Based on its arbitrary rules, accounting strictly is logical and eminently predictable. Adding to the left side of a balance sheet always requires adding to the right side, yesterday and tomorrow.

Though based on arithmetic, and in one sense on algebra (the relationship to the “=” sign), accounting is not a science. Though it organizes knowledge, it doesn’t create testable explanations and predictions about the universe.  It simply is a score-keeping method for money-related valuations.

Psychology
This brings us to the other leg of economic’s extremely shaky, two-legged stool, psychology.

In its attempts to rise above religion (the pompous quest to know God’s mind) psychology does run tests and many of these tests provide results that pass for explanations that even are the basis for predictions.

But the economic results seldom are conclusive, while the explanations are subjective, and the predictions often are laughably random — just like with religion.

In real science, testing attempts to change one variable while holding all other variables stable. In psychology, and so in economics, holding all other variables stable generally proves to be impossible. So results vary wildly.

But that impossibility does not deter people known as “chartists.” From Investopedia:

A chartist is an individual who uses charts or graphs of a security’s historical prices or levels to forecast its future trends.

Chartists generally believe that price movements in a security are not random but can be predicted through a study of past trends and other technical analysis.

Generally, chartists will use a combination of indicators, personal sentiment, and trading psychology to make investment decisions.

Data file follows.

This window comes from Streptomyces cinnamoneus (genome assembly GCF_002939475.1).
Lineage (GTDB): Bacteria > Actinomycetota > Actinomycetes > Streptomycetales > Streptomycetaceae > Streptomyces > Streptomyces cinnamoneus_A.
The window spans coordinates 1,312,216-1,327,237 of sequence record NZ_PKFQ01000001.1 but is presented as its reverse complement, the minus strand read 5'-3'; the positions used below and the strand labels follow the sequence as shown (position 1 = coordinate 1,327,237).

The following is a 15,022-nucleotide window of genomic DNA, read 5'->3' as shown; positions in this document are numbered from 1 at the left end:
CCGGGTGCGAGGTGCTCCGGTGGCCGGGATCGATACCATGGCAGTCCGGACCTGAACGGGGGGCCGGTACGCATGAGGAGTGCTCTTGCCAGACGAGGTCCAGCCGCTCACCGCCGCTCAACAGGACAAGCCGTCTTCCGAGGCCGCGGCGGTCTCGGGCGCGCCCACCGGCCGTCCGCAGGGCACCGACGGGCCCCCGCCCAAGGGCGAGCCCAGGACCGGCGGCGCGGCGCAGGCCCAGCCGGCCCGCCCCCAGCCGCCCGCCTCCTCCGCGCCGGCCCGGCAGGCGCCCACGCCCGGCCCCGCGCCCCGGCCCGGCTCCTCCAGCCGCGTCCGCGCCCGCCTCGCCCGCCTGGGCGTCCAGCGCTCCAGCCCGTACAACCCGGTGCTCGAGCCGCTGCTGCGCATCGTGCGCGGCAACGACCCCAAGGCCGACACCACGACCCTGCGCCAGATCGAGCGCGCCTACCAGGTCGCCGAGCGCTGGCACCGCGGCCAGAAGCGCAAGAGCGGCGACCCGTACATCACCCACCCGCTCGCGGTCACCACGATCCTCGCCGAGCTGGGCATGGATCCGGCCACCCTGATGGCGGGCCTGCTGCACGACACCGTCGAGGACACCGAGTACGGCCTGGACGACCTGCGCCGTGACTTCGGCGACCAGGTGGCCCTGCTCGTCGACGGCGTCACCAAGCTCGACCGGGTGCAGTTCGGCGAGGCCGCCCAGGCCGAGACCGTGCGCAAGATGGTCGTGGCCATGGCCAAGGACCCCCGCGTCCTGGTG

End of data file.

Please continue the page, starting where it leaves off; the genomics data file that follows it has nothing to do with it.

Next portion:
Serious chartists can seek to obtain the Chartered Market Technician designation which is sponsored and written by the Market Technicians Association.

Even if charting could predict future prices, it still could not predict future prices. 

Future stock prices are based on demand. So if charting could predict future prices, everyone would wish to buy or sell according to what the chart indicates.

In that way, charting would affect demand, which in turn would affect charts in an endless helix of price changes, all having little to do with a security’s underlying value. 

Thus, charts destroy their own predictions, the “better” the chart, the more the destruction.

Though securities charting doesn’t work as claimed, it does have one value: It establishes a pseudo-scientific, mathematical veneer to its one area of economics.

That is why economics is obsessed with graphs. We economists wish to use mathematics, so to demonstrate our “real science” chops.

That also is why economists love complexification. Read any economics textbook, I dare you. You will discover a convoluted amalgam of graphs, charts, and equations and balance sheets, and difficult wording, all designed to give scientific credence to a non-credible forecasting ability.

How about “Externality,” “Autraky,” “Opportunity set,” “Convexity,” “Dynamic stochastic general equilibrium,” and one of my favorites that often is in the news, “quantitative easing.”)

I too am guilty of graphs and charts, though I use them mostly to disprove economic nonsense. For instance.

Blue line: Gross federal debt. Red line: Gross federal debt/GDP. Green line: GDP

The above graph disputes the “debt-clock” worriers, who falsely claim the federal debt is like personal debt and so is “unsustainable” because of the following myths: